View Full Version : The Moose Hole - Review of Lost in Translation

02-09-2004, 06:32 PM
Released September 12th, 2003

Director: Sofia Coppola

Starring: Bill Murray, Scarlett Johansson, Anna Faris, Giovanni Ribisi

Premise: Bob Harris (Murray) and Charlotte (Johansson) are two Americans in Tokyo. Bob is a movie star in town to shoot a whiskey commercial, while Charlotte is a young woman tagging along with her workaholic photographer husband (Ribisi). Unable to sleep, Bob and Charlotte cross paths one night in the luxury hotel bar. This chance meeting soon becomes a surprising friendship. Charlotte and Bob venture through Tokyo, having often hilarious encounters with its citizens, and ultimately discover a new belief in life's possibilities.

You really know there is a serious flip-flop in the way Hollywood thinks now adays when one of the most highly anticipated films of the year is an “art-house” feature. Lost in Translation is the second directorial project from Sofia Coppola, the daughter of Godfather director Francis Ford Coppola, after her critically praised debut, The Virgin Suicides. Another rising star associated with Translation, Scarlett Johansson, has given further interest in the project thanks to her powerful performances in other art-house films like The Man Who Wasn’t There and Ghost World. But if one had to pick out only one aspect that raised the most eyebrows concerning this film, it would have to be the involvement of comedian actor Bill Murray, best known for his hilarious performances in Ghostbusters and Caddyshack ....

Click Here to Read the Full Review! (http://www.hostultra.com/~TheMooseHole/Lost%20in%20Translation.htm)

02-10-2004, 04:19 PM
The ending and the Japanese prostitute scene as the two weaknesses that you provide as the examples for your evaluation of this movie are curious. The ending has been the subject matter of much discussion (much of which has the making of a brilliance). Perhaps the art-movie critic may have been innoculated by so many fine to-be-expected endings of ambivalence that is considered ordinary to you is quite extraordinary or quite irritatingly frustrating to the lay population. The ambivalent ending is a strong point of this movie for its ability to capture the real ambivalence of real life that we discover all around ourselves. The small secret between the main characters, their private ending is a crowning touch of intimacy that makes this movie their's not ours. A great blending for both the public and the actors and the film crew.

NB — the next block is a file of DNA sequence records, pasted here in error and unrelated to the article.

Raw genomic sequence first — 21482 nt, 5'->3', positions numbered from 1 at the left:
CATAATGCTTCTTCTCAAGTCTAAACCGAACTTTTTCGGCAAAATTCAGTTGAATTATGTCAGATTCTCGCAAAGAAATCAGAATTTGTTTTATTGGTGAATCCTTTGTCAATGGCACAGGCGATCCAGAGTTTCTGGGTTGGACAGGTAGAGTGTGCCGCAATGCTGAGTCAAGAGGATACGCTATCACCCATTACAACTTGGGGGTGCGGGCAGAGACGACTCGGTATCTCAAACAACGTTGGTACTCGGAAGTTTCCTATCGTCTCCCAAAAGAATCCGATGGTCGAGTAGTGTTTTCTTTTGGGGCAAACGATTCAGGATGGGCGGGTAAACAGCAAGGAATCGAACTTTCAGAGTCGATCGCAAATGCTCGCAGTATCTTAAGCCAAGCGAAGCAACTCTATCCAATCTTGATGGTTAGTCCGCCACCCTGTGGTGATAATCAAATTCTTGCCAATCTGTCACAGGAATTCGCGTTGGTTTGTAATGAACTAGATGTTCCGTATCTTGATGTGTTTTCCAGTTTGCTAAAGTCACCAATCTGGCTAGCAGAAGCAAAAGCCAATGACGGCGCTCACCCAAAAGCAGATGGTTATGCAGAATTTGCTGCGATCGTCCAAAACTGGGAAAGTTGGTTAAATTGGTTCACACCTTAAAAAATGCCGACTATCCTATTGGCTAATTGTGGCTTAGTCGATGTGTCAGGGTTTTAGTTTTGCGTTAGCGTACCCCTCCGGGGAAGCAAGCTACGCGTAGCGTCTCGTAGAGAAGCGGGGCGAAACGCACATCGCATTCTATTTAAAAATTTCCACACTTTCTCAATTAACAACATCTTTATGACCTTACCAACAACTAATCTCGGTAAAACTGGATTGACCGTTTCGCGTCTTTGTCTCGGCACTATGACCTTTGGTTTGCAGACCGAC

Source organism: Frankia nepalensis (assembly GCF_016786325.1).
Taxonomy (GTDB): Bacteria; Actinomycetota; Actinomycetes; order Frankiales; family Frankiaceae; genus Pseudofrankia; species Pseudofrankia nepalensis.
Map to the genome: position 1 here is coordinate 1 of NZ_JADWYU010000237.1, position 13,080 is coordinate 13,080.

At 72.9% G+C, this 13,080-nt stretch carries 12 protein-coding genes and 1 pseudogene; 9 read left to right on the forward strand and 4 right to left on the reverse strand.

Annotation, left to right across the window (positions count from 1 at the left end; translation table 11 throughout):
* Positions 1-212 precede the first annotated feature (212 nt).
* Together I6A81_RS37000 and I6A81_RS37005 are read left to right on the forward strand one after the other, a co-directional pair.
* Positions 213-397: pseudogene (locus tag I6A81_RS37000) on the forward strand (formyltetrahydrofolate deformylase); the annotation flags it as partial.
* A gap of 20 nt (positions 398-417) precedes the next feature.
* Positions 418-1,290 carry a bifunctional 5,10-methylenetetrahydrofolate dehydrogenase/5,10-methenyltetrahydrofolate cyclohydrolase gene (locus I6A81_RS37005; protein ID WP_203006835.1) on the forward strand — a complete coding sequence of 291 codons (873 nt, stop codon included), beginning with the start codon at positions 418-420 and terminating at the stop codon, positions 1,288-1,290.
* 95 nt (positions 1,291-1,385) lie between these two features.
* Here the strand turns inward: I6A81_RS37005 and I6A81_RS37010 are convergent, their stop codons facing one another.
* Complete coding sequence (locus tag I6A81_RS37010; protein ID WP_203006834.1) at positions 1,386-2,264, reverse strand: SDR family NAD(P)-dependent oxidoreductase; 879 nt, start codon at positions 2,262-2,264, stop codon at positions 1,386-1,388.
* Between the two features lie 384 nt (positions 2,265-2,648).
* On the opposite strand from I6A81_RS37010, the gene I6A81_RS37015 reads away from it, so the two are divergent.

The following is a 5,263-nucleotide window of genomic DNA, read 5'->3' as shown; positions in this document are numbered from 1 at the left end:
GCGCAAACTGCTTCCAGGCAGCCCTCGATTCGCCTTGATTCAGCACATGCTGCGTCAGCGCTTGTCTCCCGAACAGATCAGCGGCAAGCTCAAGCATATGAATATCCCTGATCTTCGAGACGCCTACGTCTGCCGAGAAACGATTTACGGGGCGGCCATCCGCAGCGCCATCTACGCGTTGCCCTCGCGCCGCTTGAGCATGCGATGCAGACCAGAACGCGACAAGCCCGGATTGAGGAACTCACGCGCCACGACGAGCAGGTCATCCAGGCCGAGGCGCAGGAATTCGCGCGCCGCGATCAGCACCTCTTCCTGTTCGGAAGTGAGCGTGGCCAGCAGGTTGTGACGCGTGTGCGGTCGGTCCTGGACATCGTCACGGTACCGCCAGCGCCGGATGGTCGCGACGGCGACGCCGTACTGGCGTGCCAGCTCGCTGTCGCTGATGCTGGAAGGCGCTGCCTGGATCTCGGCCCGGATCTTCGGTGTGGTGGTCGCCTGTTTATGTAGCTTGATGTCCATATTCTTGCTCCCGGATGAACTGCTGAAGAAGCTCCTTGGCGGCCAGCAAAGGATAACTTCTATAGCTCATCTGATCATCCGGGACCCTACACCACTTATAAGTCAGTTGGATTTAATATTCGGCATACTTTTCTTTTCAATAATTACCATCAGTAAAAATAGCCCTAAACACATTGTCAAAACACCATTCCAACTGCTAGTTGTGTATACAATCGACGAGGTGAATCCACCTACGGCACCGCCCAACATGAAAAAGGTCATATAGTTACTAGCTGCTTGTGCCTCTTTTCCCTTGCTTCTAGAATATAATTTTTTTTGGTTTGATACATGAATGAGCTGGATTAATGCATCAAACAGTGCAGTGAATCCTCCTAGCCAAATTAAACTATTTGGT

The Japanese prostitute brought to life the perhaps exaggerated Japanese dichotomy of Japan and American perceptions and added a rollicking sidelight in an otherwise tame movie that seems to come up in many memorable vacations that people take in real life.

02-10-2004, 05:19 PM
What I meant by the awkwardness of the strip club scene was that it wasn't truly necessary and didn't really do anything for the story.

The ending would have made more sense if one could really understand what Murray was saying but maybe that is the point you don't hear what he says. I am not saying it was not a good ending, I thought it justified their point, I just meant it left me with a feeling of being a bit of a downer but perhaps that was their point.

02-10-2004, 05:55 PM
Tradition mass audience film dictates that the ending be the obvious perfect happy ending after of course the delicious assortment of sex, separation, and then coming back together again. The ending is neither up or down, interpretation on the ending on movie boards extend the entire spectrum depending on how you want to interpret the movie.

I misread your stripclub line and thought you had referred to the Japanese woman in the hotel room waiting for Bill Murray. I saw the word "strip" and that was it (shows you where my mind was). I'd have to see the movie again and see the scene that you mentioned again before I could really comment on it.